Bertha-Hewitt teacher recovering after tree crashes onto her ATV
By Trinity Gruenberg
Independent News Herald
Amber Franks allowed her students to pick a name to go on the back of her Pops Concert T-shirt. The chosen name said it all – Survivor.The Bertha-Hewitt choir teacher is home in Alexandria recovering after a freak accident left her with serious injuries.
On April 2, Franks was riding an ATV with her aunt, Marge Harju, on the Iron Range near Aurora in northern Minnesota.
She was following her aunt and the driving winds caused a 14-inch tree to snap and fall on Franks.
“The tree popped and I heard it falling and I saw the shadow of the tree. It hit me on my lower back and it knocked me off the ATV.
“I couldn’t see anything. It was just white. I was in excruciating pain. It knocked the wind out of me,” she explained.
Franks wiggled her fingers and toes and remembered feeling the ATV with her foot.
Her aunt called for help.
“I thought this had to be a dream,” Franks said. “When I saw the EMS guys above me, I knew it wasn’t a dream.
They cut the tree in order to clear a path to transport her out. They placed her on a trailer on the back of another ATV to move her.
By this time, medics had pumped Franks full of pain medication and they started to take effect. The vibrations from the ATV also helped to soothe the immense pain she was in.
EMS transported Franks to a nearby field where she was taken by helicopter to St. Mary’s Hospital in Duluth.
Her pelvis had split in two pieces. She also had nine transverse process fractures to her lower vertebrae. Meaning, the wing-like bones that are on both sides of a vertebra bone had broken.
“They scheduled my surgery for my pelvis the next day. The transverse fractures, I was told, would reattach and recalcify on their own,” Franks explained.
The pelvic injury was close to damaging nerves. Her orthopedic doctor informed her that he sees an injury like hers about every five years. She has plates and rods holding the pelvic bones together. She started physical therapy the following day.
“They had to roll me a few times every day to prevent bed sores,” Franks said. “They did not use a back brace. I heard popping and felt things moving.”
Another X-ray revealed a damaged vertebra just above the tailbone.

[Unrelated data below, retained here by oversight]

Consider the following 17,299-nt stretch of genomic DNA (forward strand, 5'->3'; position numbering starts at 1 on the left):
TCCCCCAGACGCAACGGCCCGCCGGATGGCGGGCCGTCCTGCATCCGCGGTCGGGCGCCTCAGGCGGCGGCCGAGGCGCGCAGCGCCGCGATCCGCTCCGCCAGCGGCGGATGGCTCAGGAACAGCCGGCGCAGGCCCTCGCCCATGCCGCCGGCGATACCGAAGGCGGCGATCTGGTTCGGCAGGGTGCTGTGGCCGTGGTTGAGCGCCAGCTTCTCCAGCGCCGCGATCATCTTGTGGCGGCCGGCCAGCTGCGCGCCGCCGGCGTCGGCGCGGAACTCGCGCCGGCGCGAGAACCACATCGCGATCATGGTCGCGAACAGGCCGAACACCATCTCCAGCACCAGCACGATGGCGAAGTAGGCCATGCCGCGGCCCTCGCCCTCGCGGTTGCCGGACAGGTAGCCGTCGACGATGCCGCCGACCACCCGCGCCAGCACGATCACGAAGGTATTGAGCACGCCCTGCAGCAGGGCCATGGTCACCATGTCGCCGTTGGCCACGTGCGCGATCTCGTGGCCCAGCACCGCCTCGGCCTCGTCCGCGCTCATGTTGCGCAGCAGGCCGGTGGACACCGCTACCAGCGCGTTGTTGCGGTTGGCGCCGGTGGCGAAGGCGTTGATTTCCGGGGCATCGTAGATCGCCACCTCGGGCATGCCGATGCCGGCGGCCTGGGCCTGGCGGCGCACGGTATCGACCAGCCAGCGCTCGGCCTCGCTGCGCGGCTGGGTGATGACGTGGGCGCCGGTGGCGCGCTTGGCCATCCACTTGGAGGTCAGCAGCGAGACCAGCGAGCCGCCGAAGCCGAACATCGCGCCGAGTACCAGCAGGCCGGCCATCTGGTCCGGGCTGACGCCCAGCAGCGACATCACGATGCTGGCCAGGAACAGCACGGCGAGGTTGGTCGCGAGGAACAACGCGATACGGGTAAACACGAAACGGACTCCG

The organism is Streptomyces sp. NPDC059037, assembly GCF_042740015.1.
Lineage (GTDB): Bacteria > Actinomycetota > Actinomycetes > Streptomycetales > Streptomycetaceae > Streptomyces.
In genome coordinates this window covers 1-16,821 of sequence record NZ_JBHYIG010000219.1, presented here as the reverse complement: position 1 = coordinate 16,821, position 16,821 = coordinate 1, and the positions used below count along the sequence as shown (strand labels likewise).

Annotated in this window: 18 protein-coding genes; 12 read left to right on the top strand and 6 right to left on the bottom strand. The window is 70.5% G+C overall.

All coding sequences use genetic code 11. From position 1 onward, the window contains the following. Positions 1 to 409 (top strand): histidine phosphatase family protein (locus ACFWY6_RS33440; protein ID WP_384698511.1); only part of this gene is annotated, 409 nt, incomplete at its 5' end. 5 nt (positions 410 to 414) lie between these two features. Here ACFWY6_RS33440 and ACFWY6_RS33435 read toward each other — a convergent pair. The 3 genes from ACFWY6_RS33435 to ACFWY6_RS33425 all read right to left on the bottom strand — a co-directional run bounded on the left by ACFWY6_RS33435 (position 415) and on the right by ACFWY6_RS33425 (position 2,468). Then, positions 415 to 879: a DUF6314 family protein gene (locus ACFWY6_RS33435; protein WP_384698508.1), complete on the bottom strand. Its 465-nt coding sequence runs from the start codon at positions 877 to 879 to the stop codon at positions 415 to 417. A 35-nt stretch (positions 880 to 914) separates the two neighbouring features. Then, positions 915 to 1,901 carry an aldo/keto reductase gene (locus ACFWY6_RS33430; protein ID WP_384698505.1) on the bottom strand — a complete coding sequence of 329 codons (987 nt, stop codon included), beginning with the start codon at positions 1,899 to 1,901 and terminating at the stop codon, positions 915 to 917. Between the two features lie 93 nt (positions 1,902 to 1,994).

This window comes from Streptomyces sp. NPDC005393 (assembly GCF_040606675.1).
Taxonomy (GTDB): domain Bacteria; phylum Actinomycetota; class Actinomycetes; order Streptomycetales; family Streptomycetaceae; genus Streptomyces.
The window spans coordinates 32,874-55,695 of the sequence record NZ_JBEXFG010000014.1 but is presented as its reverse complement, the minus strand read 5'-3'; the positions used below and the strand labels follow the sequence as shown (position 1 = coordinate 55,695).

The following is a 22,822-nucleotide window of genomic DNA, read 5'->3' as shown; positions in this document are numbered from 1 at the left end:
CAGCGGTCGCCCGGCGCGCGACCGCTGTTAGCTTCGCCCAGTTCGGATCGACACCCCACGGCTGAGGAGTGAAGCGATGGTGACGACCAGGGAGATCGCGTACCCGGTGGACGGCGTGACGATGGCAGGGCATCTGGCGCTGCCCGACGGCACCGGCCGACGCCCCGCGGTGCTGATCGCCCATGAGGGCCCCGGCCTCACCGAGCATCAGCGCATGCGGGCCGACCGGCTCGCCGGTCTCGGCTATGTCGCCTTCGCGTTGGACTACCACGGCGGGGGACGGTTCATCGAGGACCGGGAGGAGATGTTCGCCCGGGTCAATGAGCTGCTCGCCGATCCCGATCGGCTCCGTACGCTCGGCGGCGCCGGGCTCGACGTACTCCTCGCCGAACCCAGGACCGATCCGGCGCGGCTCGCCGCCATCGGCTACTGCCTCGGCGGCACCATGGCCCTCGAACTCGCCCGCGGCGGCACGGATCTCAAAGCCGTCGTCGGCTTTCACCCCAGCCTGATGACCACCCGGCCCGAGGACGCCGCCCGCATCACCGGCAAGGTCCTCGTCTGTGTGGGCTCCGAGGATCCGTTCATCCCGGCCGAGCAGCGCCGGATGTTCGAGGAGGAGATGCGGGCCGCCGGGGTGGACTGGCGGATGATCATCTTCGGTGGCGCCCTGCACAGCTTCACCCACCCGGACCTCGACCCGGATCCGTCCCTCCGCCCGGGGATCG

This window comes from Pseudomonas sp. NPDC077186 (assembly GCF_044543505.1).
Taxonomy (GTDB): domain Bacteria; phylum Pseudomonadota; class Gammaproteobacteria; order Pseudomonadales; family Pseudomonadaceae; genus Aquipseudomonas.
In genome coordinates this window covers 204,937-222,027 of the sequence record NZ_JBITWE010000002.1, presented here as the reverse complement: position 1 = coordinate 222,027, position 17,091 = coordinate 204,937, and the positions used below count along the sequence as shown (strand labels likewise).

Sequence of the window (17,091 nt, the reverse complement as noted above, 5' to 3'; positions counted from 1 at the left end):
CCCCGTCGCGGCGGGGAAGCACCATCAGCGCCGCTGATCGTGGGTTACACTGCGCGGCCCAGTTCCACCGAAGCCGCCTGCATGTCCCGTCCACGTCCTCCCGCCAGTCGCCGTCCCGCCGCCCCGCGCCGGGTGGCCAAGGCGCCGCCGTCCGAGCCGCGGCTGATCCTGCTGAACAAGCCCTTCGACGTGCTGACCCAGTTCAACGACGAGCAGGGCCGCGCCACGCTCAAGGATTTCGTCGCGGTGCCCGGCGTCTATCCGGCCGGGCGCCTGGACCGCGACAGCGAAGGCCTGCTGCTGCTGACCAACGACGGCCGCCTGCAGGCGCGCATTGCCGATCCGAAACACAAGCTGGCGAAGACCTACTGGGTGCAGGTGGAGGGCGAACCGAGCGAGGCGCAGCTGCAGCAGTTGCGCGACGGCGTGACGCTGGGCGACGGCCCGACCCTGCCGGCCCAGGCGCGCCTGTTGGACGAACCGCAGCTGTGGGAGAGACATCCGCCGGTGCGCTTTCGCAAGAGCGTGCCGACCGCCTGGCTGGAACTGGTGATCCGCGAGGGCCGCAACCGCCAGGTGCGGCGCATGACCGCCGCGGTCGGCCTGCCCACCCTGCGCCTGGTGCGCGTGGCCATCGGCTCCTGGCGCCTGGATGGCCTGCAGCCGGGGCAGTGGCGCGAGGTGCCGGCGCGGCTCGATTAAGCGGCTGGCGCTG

Franks had another surgery two days later to replace the vertebra with a cadaver bone and plastic, which was fused together with rods and screws.
She also had an extensive “degloving” injury. A section of skin on her lower back was ripped open and peeled back, but not completely torn off. It was put back into place with staples.
She then stayed a week at the Miller-Dwan Rehabilitation facility in Duluth.
“I had to relearn how to move with my injuries. I also had to meet with psychologists and social workers to take care of the details for when I returned home,” she said.
She was released a week later with a five-pound lifting restriction and no bending, lifting or twisting.
Franks and her husband Ryan returned home to Alexandria on Saturday, April 25.
The following Monday she was able to surprise her students at the Pops Concert at the Bertha-Hewitt School, where she received a warm welcome.
“Our church has been super supportive,” Franks said. “I have a list of emergency contacts I can use if I need help with transportation and anything I may need help with. They have been bringing lots of food, which is great since I can’t cook right now. It takes a lot of effort to move and be conscious of my movement since I cannot put weight on my leg. I don’t have the stamina,” she explained.
“This has been stressful on Ryan. He has two weeks left of school and I want him to focus on that and homework instead of worry about the dishes and garbage. He has been pulling my weight and his,” she said.
Ryan is a student in the law enforcement program at Alexandria Technical and Community College and is an active member of the Army Reserves.
Franks plans on returning to work this fall. She signed up for a summer job assisting middle school children at a day camp. She hopes to work there toward the end of summer to rebuild her stamina.
“The accident could have been much worse. It could have left me paralyzed. It could have hit my head and given me a traumatic brain injury, or I could be dead. I am grateful for how it ended up,” Franks concluded.
Family and friends are planning a benefit for Amber Franks in her hometown of Perham on Saturday, May 30 from 11 a.m. to 2 p.m. at St. Paul’s Lutheran Church and School. The event will include a bake sale, silent auction, live raffle and lunch. Donations may also be sent to “Amber Franks Benefit,” Bremer Bank, 801 Market Drive, Perham, MN 56573.